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February 15, 2011

Comments

Rob

Isn't Osborne just implementing the kind of plan advocated by Scott Sumner? That is, he's holding down fiscal spending and placing responsibility for economic growth on the shoulders of the BoE.

Osborne's belief is thus as follows:

The BoE has a target level of growth, (some balance of inflation and unemployment; Sumner would propose simply targeting NGDP). If, for any reason, including fiscal policy, the economy deviates from the BoE's target, the Bank is responsible for ensuring that it returns to it. It is assumed at all times that the economy is growing as the Bank wants it to, or that the Bank is actively taking measures to ensure that it does.

With this assumption in mind, if the Treasury boosts economic growth by running a higher deficit, the BoE will implement a tighter monetary policy to compensate. This makes Keynesian fiscal stimulus ineffective. The corollary of this is that Osborne is also free to slash spending to levels where fiscal policy is having a negative effect on growth, safe in the knowledge that the BoE will respond with looser money.

This is a bold idea, given that it relies on the BoE being able to provide the necessary growth. But if it works, it changes the game in terms of fiscal policy: it removes the argument that government spending can be justified on purely stimulatory grounds. It means that all government spending would be subject to a simple cost/benefit test with no macroeconomic considerations whatsoever. I would imagine that Osborne's strategy is to demonstrate that activist fiscal policy is unnecessary for economic growth, followed by the proposal for some kind of balanced budget rule (or similar) to "lock in the hard-won benefits of austerity" or some such. I don't know nearly enough macroeconomics to know if this is remotely sane, or even if my reading of the situation makes sense, as I'm looking at it purely as a political strategy (and from this perspective it looks like a pretty neat trick).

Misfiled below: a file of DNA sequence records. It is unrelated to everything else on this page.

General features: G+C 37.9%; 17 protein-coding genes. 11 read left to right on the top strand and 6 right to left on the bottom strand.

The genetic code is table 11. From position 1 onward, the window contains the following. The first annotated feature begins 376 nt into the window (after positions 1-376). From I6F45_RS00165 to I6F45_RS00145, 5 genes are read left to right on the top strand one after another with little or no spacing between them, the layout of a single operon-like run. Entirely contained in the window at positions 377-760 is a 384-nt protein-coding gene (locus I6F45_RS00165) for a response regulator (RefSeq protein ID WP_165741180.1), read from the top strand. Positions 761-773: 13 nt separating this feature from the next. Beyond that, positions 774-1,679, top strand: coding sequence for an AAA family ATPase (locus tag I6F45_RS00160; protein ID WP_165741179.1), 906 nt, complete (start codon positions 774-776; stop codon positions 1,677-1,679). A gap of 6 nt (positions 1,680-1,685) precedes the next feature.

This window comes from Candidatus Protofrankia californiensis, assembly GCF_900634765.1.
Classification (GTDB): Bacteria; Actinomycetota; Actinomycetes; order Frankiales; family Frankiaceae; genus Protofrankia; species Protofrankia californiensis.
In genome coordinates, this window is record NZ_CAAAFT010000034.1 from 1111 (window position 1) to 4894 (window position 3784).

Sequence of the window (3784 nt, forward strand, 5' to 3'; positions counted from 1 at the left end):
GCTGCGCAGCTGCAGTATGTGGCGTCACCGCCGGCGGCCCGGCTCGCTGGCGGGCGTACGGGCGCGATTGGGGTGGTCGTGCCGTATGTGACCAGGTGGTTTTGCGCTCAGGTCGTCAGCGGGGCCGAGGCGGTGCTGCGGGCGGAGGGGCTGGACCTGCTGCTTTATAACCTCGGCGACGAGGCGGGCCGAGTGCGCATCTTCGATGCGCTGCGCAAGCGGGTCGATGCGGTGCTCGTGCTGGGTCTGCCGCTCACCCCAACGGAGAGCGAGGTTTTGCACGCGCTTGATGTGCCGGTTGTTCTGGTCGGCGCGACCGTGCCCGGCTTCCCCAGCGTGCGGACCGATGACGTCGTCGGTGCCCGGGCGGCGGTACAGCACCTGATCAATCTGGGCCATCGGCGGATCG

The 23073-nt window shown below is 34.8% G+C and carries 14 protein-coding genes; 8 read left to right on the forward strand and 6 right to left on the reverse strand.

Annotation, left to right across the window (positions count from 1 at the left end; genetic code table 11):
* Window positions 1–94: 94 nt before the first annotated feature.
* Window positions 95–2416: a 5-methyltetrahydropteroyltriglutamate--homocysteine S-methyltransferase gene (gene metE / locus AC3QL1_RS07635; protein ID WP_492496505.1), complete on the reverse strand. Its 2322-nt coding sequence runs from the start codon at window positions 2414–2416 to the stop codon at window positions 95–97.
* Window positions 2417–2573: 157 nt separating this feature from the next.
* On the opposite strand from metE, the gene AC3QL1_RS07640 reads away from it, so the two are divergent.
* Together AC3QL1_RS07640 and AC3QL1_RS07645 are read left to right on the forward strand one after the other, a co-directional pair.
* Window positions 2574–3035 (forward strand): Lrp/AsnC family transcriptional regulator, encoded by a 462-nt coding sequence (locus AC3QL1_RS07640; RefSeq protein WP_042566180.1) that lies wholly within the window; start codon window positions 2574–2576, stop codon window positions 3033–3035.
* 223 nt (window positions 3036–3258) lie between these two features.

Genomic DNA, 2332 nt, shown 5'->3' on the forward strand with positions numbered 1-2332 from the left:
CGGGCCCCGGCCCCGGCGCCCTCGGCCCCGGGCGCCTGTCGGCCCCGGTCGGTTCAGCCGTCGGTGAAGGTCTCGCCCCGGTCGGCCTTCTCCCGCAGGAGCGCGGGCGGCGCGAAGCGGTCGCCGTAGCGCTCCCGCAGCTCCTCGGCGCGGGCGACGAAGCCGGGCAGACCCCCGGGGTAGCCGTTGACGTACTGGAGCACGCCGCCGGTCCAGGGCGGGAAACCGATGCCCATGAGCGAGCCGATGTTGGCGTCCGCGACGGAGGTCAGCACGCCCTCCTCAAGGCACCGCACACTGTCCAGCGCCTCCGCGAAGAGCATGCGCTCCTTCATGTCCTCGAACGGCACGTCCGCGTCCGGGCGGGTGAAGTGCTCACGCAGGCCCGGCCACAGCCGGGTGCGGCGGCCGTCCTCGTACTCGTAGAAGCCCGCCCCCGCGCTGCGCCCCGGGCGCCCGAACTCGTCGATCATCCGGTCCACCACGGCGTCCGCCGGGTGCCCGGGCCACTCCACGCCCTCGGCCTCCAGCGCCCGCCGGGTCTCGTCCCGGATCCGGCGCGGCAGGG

Ralph Musgrave

Chris, You are normally clued up politically. The idea that there is anything remotely as complicated as the above going on in Osborne’s head is an uncharacteristic bit of political naivity.

Keith

Osbourne is applying the theory that you should lie and lie and lie some more.

Every event will be explained in terms of how clever Osbourne is to have become the new Philip Snowdon and how cutting spending is a universal panacea for every ill proscribed by Dr. Cuts.

If you keep telling the lie frequently enough everyone will believe it.

I agree by the way that the supposed long term advantages of Consolidation or austerity are wihout any convincing justification in terms of theory. Rational expectations seem to always produce the results the author thinks are "rational". And depend on so many assumptions that cannot be falsified or proved as to make the exercise futile. At least as an attempt at science. So a very large range of levels of borrowing may be equally good or bad for the economy over time.

Should not the Government worry about the real harm caused now by cuts to people; rather than remote dangers connected to financial management of the state finances that economists all disagree about?

rjw

I tend to agree you are over interpreting this, Chris, but I find Rob's comment above pretty iinteresting as a hypothetical rationalization. Have to dust off the manuals on instruments and targets.

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